I was named headmaster of Hammond in 2009 during the last economic downturn. I was proud of how everyone responded to challenges as a whole community. It was everyone working together. We have thrived in so many ways, really. Hammond already had strong traditions in academics and athletics, but we have continued to improve in both areas. Notably, we’ve expanded our academic offerings to include more research opportunities and internships in preparation for the future. Our football team has won the state championship 11 of the last 13 years. In addition to these examples (and many more), I am very proud of growing and developing the arts and community service. I took a lot of what I learned and loved about Baylor and brought it to Hammond. We offer grade level trips from the fourth grade, and experiential education is a huge piece, which I learned from Herb. A lot of our trips are wilderness-based. If you were to ask any Hammond student about me, you would hear that I am always about pushing them outside of their comfort zone, whether it is in the classroom, athletics, arts, global travel, or the wilderness. Another signature program is our select ensemble choir. We have toured internationally eight times, including singing the papal Mass on New Year’s Day at St. Peter’s Basilica at the Vatican, which was broadcast live all over the world on the Catholic Channel.

How have you managed leading Hammond in the midst of a global pandemic?

It has been challenging in a different way because it has forced us to adapt and has also really helped reinforce the value of our independence because we are able to adapt and change things very quickly. As head, I had to balance the needs of 100 full-time teachers and 165 employees, and everyone has kept their job. I had to learn how to balance my time differently. Early on, I was completely wearing myself out, joining every Zoom classroom I could from 8:00 a.m. to 8:00 p.m., just jumping into classes so I could see kids, and trying to be everywhere. However, I quickly learned that we were in a marathon: I learned I couldn’t run it at a sprint the whole time. As a school, we have been able to be innovative, which is what we want our kids to be. I have always told the students that we are preparing them for the future, and we don’t know what the world will look like, but they will be ready because we are teaching them how to be creative problem solvers. And so, the world changed for us on March 13. It pushed the teachers and students to adapt very quickly, and I am so proud of them. Most importantly, the pandemic reinforced our need to be together as human beings in a community.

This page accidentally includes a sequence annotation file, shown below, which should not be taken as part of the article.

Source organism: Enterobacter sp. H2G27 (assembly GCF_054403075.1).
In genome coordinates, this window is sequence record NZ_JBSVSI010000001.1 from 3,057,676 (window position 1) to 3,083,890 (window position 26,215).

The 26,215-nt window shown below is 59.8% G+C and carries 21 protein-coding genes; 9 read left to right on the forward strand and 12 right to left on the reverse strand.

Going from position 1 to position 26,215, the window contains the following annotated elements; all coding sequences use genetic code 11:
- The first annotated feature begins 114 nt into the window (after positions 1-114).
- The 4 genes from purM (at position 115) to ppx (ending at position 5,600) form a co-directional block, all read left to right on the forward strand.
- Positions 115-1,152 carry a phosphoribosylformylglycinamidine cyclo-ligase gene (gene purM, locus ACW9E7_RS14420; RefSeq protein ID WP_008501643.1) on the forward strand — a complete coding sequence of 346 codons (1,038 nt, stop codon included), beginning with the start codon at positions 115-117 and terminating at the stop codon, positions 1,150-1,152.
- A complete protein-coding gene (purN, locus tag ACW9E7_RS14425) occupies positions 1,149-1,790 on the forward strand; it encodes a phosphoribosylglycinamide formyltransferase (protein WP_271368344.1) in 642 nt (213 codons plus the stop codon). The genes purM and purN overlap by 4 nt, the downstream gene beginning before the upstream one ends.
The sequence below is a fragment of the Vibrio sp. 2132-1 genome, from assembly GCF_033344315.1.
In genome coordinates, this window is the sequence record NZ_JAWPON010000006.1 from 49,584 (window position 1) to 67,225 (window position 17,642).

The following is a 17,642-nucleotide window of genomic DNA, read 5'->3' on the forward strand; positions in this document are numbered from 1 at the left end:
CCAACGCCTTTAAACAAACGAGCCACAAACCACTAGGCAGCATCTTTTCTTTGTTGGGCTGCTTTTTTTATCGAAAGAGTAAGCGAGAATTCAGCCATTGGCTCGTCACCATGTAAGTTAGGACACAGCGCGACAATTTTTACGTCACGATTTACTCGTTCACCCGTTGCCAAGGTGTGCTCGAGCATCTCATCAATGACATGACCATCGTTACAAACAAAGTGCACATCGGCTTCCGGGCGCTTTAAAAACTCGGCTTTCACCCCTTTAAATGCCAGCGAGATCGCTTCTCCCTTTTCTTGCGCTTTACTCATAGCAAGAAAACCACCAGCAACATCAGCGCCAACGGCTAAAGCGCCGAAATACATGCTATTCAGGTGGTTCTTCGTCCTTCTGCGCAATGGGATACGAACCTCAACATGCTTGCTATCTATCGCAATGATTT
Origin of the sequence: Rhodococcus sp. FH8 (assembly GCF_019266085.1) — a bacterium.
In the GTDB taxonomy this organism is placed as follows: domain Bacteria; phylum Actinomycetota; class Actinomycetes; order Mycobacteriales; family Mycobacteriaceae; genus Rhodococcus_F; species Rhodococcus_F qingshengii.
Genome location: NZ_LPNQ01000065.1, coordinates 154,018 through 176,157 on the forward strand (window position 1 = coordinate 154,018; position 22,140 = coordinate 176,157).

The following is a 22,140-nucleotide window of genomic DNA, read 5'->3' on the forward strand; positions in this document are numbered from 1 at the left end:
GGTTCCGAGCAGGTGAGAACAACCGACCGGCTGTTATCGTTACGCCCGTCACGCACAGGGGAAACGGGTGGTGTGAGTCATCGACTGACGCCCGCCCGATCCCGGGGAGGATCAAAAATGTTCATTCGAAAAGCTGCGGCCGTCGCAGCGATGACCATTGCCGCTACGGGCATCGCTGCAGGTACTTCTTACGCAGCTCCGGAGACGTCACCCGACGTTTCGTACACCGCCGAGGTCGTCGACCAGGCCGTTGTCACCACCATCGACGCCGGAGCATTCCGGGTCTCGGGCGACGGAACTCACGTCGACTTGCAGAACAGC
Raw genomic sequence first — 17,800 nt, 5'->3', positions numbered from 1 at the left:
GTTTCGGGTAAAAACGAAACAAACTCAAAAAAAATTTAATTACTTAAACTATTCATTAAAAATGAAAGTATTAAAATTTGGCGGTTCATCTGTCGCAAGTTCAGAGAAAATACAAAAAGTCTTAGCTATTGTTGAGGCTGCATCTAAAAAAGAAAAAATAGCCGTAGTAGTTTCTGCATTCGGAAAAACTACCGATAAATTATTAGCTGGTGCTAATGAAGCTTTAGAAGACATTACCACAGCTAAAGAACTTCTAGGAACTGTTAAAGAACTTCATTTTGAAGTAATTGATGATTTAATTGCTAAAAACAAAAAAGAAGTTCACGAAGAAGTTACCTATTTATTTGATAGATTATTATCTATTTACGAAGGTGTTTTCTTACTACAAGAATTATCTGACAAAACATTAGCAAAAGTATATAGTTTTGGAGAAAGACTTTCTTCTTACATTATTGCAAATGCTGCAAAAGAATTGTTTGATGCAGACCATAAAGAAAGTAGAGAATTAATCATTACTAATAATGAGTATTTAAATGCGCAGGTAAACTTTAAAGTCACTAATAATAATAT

What would you like the Baylor community to know about your family?

I cannot wait for the Baylor community to meet my family! My wife, Peggy, and I met at the University of Georgia and dated in college. We were married in 1998 and lived on campus until we moved to Hammond. Rosemary, our oldest daughter, just finished her freshman year at UGA; Lilly, our middle daughter, will be a senior at Hammond in 2020-21; and Abigail, our youngest, will finish middle school at Hammond and enroll as a freshman at Baylor in the fall of 2021. Being the wife or child of a headmaster is a lifestyle, and that is the environment in which our family has grown. Peggy is an artist; she is a truly loving, caring, kind, sweet person – her mantra is to ‘love bigger.’ My mantra is ‘no whining,’ so we balance each other out really well as parents.

I am just excited about returning and, with a great team, being able to make a positive difference in the lives of kids and adults.

What excites you the most about returning to Baylor as the school’s tenth headmaster?

For me, Baylor played such a significant role in my life and impacted me in so many ways. I am just excited about returning and, with a great team, being able to make a positive difference in the lives of kids and adults. As headmaster, you have the opportunity to impact students on a larger scale, but also, one of the things I have loved over my career as it has evolved is making a difference in the lives of adults as well. I try to filter most decisions down to do what is best for kids, but I also love to guide and mentor faculty and staff members. I am proud of the community that we have built at Hammond – that strong sense of family and connectedness is one of the things of which I’m most proud. It’s powerful, and that’s what I remember about Baylor. I am excited to take the baton from Scott (Wilson) and continue to foster that culture and community. It’s all about the relationships – that is what I experienced as a student and as a faculty member, and I am looking forward to continuing that as headmaster at Baylor. Ultimately, I look at Baylor as coming home, and I’m beyond excited to do so! Go Big Red!